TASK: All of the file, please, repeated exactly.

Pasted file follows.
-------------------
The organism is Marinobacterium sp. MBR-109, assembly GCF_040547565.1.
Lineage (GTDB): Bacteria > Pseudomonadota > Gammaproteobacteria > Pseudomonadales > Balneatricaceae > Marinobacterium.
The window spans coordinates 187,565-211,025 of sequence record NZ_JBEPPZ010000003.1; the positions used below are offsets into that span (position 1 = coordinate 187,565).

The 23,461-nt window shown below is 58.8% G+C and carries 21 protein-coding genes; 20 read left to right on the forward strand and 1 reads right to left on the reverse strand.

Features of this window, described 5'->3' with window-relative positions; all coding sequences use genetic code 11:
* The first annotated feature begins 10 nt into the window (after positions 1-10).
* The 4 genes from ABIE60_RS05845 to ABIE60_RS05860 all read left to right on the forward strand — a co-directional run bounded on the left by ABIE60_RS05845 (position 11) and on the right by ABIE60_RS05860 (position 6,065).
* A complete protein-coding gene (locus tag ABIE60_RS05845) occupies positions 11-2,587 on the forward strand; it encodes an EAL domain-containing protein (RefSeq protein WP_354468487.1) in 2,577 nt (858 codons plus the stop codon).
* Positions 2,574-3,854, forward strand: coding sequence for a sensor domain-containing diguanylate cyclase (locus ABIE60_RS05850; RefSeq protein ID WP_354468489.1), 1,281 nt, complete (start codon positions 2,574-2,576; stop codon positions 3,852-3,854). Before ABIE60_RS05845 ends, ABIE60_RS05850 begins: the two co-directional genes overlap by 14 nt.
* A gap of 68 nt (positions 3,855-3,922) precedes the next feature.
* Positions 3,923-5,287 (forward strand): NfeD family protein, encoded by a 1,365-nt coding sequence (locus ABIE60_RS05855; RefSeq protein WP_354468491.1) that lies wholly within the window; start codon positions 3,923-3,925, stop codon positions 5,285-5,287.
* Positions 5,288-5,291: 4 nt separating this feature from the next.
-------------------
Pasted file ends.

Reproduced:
The organism is Marinobacterium sp. MBR-109, assembly GCF_040547565.1.
Lineage (GTDB): Bacteria > Pseudomonadota > Gammaproteobacteria > Pseudomonadales > Balneatricaceae > Marinobacterium.
The window spans coordinates 187,565-211,025 of sequence record NZ_JBEPPZ010000003.1; the positions used below are offsets into that span (position 1 = coordinate 187,565).

The 23,461-nt window shown below is 58.8% G+C and carries 21 protein-coding genes; 20 read left to right on the forward strand and 1 reads right to left on the reverse strand.

Features of this window, described 5'->3' with window-relative positions; all coding sequences use genetic code 11:
* The first annotated feature begins 10 nt into the window (after positions 1-10).
* The 4 genes from ABIE60_RS05845 to ABIE60_RS05860 all read left to right on the forward strand — a co-directional run bounded on the left by ABIE60_RS05845 (position 11) and on the right by ABIE60_RS05860 (position 6,065).
* A complete protein-coding gene (locus tag ABIE60_RS05845) occupies positions 11-2,587 on the forward strand; it encodes an EAL domain-containing protein (RefSeq protein WP_354468487.1) in 2,577 nt (858 codons plus the stop codon).
* Positions 2,574-3,854, forward strand: coding sequence for a sensor domain-containing diguanylate cyclase (locus ABIE60_RS05850; RefSeq protein ID WP_354468489.1), 1,281 nt, complete (start codon positions 2,574-2,576; stop codon positions 3,852-3,854). Before ABIE60_RS05845 ends, ABIE60_RS05850 begins: the two co-directional genes overlap by 14 nt.
* A gap of 68 nt (positions 3,855-3,922) precedes the next feature.
* Positions 3,923-5,287 (forward strand): NfeD family protein, encoded by a 1,365-nt coding sequence (locus ABIE60_RS05855; RefSeq protein WP_354468491.1) that lies wholly within the window; start codon positions 3,923-3,925, stop codon positions 5,285-5,287.
* Positions 5,288-5,291: 4 nt separating this feature from the next.